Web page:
Admin Control Panel

New Post | Settings | Change Layout | Edit HTML | Edit posts | Sign Out

MEBO - UBIOME study 2018



MEBO Gut Microbiome Study
"Microbial Basis of Systemic Malodor and PATM Conditions (PATM)"
Funded by uBiome Research Grant

"Microbial Basis of Systemic Malodor and PATM Conditions (PATM)"

Dynamics of the Gut Microbiota in
Idiopathic Malodor Production

Started May 2018 - Ongoing

Current people sent kits : 100/100
3 kits per person


Participation info : LINK English

MEBO Map Testing & Meetups

Full details :
want listed ? contact

MEBO Private Facebook Group
to join : go to
or contact
Ubiome Gut EXPLORER : 10% OFF
Join/Watch the weekly
TMAU UP Podcasts

Videos : TMAU stories

Metabolomic Profiling Study

Start : Aug 2016
Stage 1 : 27 Canadian volunteers to test
Latest click here (26 oct) :
17 samples returned

Note : Stage 1 is Canada only.
Return cut-off date : passed
Analysis can take 6/8 weeks
Analysis start in/before Nov
MEBO Research is a
NORD Member Organization
See RareConnect

£ 943.03/GBP
$ 568.00/USD

TOTAL at today's ROE
£0.80/GBP = $1.00/USD

£1,398.07 = $1,745.14



Your currency will be automatically converted to USD or GBP by PayPal.

Option: pay with your credit card instead of PayPal account by clicking on either Donate button above.

Popular Posts (last 30 days)

Upcoming get-togethers

Let us know if you want a meetup listed

Subscribe to Blog

Enter your email address:

Delivered by FeedBurner

You will be sent a verification email

Subscribe in a reader

Blog Archive

Monday, September 24, 2012

TMAU/FMO3 webinar recording : Professors Shephard and Phillips

2ND Webinar on FMO3

This is the recording of the TMAU/FMO3 webinar that took place 23rd September 2012
Guest Speakers : Professor Elizabeth Shephard and Professor Ian Phillips
Webinar title : "FMO3 : bugs, genes and drugs"

The webinar was kindly hosted by Rob Pleticha of
You can see the original post on here : TMAU webinar has a TMAU community : TMAU community

This is the first in a series of webinars with TMAU/FMO3 experts as guest speakers. There was also a previous webinar where TMAU sufferer, MEBO UK Director of Public Relations, Karen gave a talk on how to use the media to advance the Cause of people living with malodour disorders: Karen's TMAU talk.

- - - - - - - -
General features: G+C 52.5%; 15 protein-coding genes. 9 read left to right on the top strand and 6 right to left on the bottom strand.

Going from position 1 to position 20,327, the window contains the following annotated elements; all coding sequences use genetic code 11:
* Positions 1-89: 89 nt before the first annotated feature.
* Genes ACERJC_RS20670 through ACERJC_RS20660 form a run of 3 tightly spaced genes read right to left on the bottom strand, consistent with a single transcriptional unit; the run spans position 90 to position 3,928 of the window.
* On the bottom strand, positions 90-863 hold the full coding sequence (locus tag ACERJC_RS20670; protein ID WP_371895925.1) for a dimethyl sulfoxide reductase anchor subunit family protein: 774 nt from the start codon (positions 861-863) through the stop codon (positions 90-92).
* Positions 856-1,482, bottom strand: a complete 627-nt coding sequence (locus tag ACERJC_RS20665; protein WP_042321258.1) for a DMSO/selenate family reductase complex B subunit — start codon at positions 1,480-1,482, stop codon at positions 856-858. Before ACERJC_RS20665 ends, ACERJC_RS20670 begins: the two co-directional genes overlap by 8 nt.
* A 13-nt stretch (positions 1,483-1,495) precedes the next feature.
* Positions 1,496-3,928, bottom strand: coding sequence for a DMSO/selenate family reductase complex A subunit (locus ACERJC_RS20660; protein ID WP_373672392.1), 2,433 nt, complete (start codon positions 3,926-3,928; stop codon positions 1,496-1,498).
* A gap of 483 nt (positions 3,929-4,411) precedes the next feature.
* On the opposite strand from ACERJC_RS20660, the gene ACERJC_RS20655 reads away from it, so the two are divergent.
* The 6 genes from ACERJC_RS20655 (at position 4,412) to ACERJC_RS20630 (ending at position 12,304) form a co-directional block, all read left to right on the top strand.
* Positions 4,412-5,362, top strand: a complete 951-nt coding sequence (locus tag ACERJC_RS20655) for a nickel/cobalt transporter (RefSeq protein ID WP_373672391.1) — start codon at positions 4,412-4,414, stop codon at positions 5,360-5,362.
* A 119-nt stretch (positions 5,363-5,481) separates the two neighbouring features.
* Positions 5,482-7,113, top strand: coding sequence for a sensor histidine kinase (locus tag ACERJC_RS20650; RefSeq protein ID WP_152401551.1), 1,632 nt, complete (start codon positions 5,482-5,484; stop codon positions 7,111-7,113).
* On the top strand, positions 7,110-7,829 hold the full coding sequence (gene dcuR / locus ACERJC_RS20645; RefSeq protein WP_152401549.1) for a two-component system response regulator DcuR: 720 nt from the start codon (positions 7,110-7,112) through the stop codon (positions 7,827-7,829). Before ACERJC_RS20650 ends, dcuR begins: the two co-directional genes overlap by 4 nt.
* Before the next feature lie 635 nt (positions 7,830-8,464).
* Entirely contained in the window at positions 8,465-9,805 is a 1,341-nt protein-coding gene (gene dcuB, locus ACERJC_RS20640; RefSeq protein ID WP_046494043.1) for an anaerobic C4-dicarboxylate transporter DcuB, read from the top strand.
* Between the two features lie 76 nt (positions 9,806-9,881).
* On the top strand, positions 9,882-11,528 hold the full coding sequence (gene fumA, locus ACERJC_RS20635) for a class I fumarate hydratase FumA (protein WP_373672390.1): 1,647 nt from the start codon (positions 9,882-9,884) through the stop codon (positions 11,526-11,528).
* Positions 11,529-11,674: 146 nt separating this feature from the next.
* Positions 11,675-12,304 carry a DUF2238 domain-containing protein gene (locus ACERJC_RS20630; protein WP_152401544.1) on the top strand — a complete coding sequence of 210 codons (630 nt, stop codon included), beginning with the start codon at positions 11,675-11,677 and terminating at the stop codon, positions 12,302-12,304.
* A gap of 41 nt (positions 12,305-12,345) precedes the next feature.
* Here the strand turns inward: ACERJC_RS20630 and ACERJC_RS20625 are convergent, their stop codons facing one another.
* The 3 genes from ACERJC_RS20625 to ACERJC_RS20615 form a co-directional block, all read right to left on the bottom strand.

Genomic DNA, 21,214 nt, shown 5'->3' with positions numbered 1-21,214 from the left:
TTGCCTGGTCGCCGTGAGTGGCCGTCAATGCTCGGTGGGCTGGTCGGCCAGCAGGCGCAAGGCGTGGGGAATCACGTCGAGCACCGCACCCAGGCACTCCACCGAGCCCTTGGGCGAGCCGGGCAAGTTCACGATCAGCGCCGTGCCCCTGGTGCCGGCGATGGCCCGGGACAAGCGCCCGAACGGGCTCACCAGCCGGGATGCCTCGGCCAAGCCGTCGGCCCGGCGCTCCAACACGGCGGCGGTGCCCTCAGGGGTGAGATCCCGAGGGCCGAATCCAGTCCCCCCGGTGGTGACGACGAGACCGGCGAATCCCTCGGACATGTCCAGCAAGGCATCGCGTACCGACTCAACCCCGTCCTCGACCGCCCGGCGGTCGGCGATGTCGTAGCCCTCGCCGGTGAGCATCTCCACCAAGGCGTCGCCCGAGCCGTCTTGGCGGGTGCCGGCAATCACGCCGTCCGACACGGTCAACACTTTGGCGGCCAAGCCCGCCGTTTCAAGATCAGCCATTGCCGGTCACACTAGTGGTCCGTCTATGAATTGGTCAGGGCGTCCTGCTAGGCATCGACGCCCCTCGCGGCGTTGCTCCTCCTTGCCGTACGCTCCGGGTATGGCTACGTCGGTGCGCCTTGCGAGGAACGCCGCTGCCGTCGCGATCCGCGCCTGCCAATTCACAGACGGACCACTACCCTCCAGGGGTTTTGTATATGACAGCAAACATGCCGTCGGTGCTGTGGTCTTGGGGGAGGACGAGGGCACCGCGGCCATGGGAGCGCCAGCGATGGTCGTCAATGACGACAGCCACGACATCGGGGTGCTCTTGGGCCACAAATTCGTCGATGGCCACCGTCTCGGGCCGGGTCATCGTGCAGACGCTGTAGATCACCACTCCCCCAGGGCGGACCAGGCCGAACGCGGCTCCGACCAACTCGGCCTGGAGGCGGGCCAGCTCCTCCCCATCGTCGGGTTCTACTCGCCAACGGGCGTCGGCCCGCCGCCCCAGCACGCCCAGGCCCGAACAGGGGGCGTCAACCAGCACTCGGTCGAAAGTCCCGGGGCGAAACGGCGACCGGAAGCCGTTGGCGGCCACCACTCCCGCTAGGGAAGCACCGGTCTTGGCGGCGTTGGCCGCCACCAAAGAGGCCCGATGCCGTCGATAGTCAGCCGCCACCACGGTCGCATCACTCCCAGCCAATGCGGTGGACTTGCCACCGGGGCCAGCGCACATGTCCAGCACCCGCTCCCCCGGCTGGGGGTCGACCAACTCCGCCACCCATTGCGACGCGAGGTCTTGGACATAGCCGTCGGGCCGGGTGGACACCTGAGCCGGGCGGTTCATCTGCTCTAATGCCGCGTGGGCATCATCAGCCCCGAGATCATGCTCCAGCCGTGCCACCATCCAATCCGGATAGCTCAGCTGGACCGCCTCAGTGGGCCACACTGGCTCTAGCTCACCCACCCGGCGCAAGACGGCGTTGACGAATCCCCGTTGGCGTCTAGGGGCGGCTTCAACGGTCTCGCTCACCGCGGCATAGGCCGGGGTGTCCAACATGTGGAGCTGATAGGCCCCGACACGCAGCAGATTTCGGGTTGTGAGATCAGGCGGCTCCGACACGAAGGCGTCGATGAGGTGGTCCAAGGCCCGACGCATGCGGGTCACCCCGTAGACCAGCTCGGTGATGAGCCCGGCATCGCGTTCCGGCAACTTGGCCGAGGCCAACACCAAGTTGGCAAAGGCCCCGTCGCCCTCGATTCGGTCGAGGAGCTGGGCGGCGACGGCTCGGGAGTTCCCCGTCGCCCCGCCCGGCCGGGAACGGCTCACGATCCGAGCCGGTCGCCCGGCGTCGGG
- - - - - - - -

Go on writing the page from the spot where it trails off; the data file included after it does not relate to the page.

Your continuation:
SUPPORT THE MEBO MISSION: Click Amazon button at right sidebar of this blog when shopping online at no extra cost to you.
MEBO gets small commission from Amazon.

Use your credit card
to make your donation.

A EURORDIS and NORD Member Organization 


Betty Wolcott said...

This excellent webinar enabled me to do a more informed set of internet searches on FMO3.

Question: if selenocysteine can override UGA stop codes, would it work on FMO3 mutations in the same way as Ataluren to alleviate TMAU symptoms? (Selenocysteine is available on Amazon.)

Thank you so much.

Oct 8, 2012, 2:16:00 AM
blogcontributor2 said...

Hi Betty

I don't know the answer to your question but it seems that people with nonsense mutations ('false stops') usually make up a small % of a 'deficiency' community. Usually about 5-10% (and nonsense mutations are usually very severe). So even if selenocysteine worked it would only work for say 5-10% of the community.

I guess there is probably a reason it won't work anyway, or they would be using that ?

Oct 11, 2012, 9:58:00 PM
blogcontributor2 said...

Hi Betty

Professor Shephard emailed a reply to me. Here it is :

There are ongoing clinical trials for cystic fibrosis where chemicals that allow stop mutations to be by-passed are being tested. If these prove successful then such treatments could be used for other disorders caused by stop codon mutations. However, it turns out that the base sequence on either side of the stop codon are really important in how well this approach works.

No clinical trials have been carried out to show that selenocysteine will overcome stop codon mutations. Such trials would have to be done on a protein by protein basis. Because each protein has a specific amino acid order. This order and identity of the amino acids is crucial for the protein to adopt a precise 3-dimensional structure.

Oct 27, 2012, 10:15:00 AM
Post a Comment